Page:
On the plus side, the Frontier’s cabin is functional and relatively comfortable. The stereo controls are mounted high in the middle of the dash, and I’ve always liked how Nissan’s basic stereo lets you store stations from more than one band on a given set of presets, letting you keep your AM and FM favorites within easy reach. The climate controls are below the stereo, and though they look a bit rudimentary, with only a few knobs and buttons the simple layout equals intuitive operation.
The Frontier comes with standard cloth bucket seats in front that have comfortable cushioning. Two features absent in the SE trim I tested that I would have liked to have seen were a height-adjustable driver’s seat and a tilt/telescoping steering wheel. (For the record, higher trims do get a height-adjustable driver’s seat.)
The backseat in the Frontier King Cab (extended cab) is entirely inadequate for adult passengers, though it could likely accommodate children. As opposed to the conventional bench seat in the back of extended-cab full-size trucks, the Frontier King Cab has two tiny individual seats that flip down from the wall of the cab, like a stadium seat. They wouldn’t be very comfortable on a long drive, so if you plan on regularly ferrying passengers in the back of the Frontier, you should consider the four-door crew-cab model. The rear of the King Cab is better suited for securely stowing cargo.
The cargo bed in King Cab models is 73.3 inches long, 58.8 inches wide (44.4 between the wheel wells) and 18 inches tall.
Cars.com editor Joe Bruzek took the Frontier on a junkyard run to pick up an exhaust system that was longer than the cargo bed, but he was able to bring it home thanks in part to the available bed extender, which helped hold the end of the exhaust against the lowered tailgate. He noted that when the tailgate is lowered it covers most of the rear bumper, which makes it harder to step down from the cargo bed. The bed extender is easy to remove when it’s not needed, but the tailgate is pretty heavy.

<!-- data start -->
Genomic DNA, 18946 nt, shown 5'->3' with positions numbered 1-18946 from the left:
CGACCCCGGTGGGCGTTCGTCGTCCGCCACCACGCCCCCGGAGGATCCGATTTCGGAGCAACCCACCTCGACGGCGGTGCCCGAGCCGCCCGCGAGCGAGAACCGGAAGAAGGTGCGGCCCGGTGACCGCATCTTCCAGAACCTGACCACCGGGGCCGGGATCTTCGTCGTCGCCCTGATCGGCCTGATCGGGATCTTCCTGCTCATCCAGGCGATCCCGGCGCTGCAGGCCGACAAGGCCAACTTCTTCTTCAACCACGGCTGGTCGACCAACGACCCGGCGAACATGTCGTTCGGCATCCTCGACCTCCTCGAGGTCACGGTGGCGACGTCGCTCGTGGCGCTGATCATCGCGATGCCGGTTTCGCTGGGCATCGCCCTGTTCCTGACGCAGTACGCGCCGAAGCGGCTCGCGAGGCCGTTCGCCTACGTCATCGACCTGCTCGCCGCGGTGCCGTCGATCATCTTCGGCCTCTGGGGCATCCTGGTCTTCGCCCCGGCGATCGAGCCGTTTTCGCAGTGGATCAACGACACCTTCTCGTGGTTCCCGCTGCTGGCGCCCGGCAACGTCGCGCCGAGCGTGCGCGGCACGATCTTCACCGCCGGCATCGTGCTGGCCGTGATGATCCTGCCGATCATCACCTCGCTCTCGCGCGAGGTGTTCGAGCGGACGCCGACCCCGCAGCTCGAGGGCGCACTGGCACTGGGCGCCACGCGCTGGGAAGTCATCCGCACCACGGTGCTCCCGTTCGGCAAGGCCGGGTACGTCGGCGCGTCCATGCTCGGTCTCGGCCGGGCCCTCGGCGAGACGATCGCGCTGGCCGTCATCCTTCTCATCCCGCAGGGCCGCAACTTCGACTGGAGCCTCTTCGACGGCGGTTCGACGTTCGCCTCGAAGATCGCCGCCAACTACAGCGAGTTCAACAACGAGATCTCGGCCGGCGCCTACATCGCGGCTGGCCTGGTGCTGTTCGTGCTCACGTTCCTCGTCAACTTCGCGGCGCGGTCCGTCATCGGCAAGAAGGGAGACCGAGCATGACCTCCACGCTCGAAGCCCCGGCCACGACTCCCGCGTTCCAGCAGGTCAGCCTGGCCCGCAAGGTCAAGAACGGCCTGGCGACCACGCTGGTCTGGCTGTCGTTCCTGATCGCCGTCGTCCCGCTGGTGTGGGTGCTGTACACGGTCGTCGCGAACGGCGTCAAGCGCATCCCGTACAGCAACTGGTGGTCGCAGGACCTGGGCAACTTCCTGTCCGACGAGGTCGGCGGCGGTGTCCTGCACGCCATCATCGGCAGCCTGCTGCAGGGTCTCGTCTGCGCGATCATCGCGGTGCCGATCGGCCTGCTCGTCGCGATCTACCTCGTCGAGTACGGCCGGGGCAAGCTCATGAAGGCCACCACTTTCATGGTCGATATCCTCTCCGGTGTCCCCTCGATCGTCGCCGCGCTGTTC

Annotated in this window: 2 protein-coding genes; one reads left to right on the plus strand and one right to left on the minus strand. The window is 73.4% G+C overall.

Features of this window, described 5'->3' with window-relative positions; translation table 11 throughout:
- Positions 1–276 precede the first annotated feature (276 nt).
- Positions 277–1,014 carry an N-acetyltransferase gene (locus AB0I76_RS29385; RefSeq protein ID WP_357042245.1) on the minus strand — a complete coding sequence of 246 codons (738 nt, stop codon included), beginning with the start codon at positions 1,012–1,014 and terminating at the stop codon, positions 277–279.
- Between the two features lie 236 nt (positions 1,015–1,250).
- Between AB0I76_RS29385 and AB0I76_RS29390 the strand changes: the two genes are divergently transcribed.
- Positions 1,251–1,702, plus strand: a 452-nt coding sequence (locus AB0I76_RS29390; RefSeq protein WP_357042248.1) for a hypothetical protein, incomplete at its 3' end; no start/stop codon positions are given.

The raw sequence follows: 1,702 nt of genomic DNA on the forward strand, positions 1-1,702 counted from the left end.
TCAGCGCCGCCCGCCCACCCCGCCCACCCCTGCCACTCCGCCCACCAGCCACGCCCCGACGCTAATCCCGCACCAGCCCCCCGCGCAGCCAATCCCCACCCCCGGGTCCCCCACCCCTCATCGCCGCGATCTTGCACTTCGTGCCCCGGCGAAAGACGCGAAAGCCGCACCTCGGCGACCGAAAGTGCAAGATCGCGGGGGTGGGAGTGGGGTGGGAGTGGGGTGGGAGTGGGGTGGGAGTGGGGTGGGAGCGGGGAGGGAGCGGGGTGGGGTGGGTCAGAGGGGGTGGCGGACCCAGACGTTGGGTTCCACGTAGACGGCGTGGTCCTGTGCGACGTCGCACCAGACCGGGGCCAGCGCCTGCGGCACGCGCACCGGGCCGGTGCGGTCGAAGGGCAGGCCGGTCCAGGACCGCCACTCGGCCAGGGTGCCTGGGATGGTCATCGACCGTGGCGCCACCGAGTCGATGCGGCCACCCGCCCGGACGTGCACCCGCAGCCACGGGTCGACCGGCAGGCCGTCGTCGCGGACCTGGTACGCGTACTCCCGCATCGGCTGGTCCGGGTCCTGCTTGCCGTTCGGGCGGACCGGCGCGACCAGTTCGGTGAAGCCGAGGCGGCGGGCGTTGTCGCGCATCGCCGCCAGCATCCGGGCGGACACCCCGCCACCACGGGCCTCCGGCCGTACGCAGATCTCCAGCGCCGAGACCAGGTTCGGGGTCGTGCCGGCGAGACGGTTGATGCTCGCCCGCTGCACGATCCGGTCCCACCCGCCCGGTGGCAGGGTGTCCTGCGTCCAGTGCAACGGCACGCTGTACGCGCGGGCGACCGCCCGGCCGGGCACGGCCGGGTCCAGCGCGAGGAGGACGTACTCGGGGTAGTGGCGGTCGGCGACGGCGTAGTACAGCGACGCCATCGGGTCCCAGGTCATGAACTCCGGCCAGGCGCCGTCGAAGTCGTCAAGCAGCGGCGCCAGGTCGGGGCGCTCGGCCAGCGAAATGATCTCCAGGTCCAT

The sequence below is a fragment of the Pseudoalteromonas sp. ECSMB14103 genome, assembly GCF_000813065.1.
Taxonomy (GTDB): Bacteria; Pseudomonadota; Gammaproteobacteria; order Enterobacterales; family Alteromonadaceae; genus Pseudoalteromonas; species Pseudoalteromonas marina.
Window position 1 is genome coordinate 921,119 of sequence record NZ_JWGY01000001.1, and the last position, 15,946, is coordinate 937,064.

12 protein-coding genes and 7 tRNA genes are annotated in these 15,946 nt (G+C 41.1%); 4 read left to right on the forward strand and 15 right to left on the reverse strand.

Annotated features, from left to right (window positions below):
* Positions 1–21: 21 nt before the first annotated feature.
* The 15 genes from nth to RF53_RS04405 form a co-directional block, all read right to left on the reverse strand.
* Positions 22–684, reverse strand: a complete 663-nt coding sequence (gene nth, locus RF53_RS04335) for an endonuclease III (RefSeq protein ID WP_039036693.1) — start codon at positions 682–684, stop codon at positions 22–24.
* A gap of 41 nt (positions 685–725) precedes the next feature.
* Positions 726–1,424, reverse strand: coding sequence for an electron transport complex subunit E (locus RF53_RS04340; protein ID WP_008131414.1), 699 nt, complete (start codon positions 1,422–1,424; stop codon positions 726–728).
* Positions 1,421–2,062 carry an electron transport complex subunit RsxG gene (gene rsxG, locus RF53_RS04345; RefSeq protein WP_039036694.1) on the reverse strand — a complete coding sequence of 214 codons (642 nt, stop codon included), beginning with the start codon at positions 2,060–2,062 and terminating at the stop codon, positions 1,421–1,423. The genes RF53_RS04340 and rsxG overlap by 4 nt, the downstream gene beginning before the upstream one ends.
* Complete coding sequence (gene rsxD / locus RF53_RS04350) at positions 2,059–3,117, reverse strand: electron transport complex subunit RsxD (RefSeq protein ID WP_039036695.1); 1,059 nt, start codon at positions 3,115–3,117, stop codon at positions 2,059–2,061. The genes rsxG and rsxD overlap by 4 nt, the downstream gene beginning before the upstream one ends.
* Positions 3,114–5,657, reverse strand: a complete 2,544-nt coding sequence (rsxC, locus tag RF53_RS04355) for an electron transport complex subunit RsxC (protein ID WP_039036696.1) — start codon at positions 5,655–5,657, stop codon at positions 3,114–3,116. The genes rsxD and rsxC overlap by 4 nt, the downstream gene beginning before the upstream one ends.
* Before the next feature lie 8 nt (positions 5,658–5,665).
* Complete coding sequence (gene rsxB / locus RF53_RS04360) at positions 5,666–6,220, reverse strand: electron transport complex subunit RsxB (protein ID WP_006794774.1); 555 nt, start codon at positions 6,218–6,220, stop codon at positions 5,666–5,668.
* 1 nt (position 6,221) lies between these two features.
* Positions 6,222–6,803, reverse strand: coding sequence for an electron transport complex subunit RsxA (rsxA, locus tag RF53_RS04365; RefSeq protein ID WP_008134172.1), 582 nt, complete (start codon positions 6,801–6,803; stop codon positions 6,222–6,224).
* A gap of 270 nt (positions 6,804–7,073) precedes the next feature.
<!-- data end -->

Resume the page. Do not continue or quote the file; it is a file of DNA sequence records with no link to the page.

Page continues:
Our test truck had a traditional bedliner, but the Frontier is available with a factory spray-in bedliner and Nissan’s Utili-track rail system for securing cargo in the bed and attaching accessories, like bed dividers.
Standard safety features include antilock brakes, side-impact airbags for the front seats and side curtain airbags. V-6 models add an electronic stability system.
For a full list of safety features, check out the Standard Equipment & Specs page.
The Frontier is the right-size truck for an urban environment, and with the available V-6 engine it offers decent capability, too, with a large 6,500-pound maximum towing capacity and a 1,541-pound maximum payload rating when properly equipped. There’s more capability to be had by stepping up to a full-size truck, but the larger size is a serious drawback in city driving.
The as-tested price of our Frontier King Cab 4×4 SE was $26,580, including a few options that added around $1,500 to the final price. The Frontier is available in notably more affordable variations if you want to pass on the V-6 engine and four-wheel drive, but at this price it seems expensive for what you get — especially if the bigness of a full-size truck isn’t a factor where you live — because this price is right in the range of entry-level full-size models.
Unless you’re planning on using the Frontier mainly for commuting — and there are better alternatives for that in the car and crossover world — the greater capability afforded by a full-size model is tough to pass up.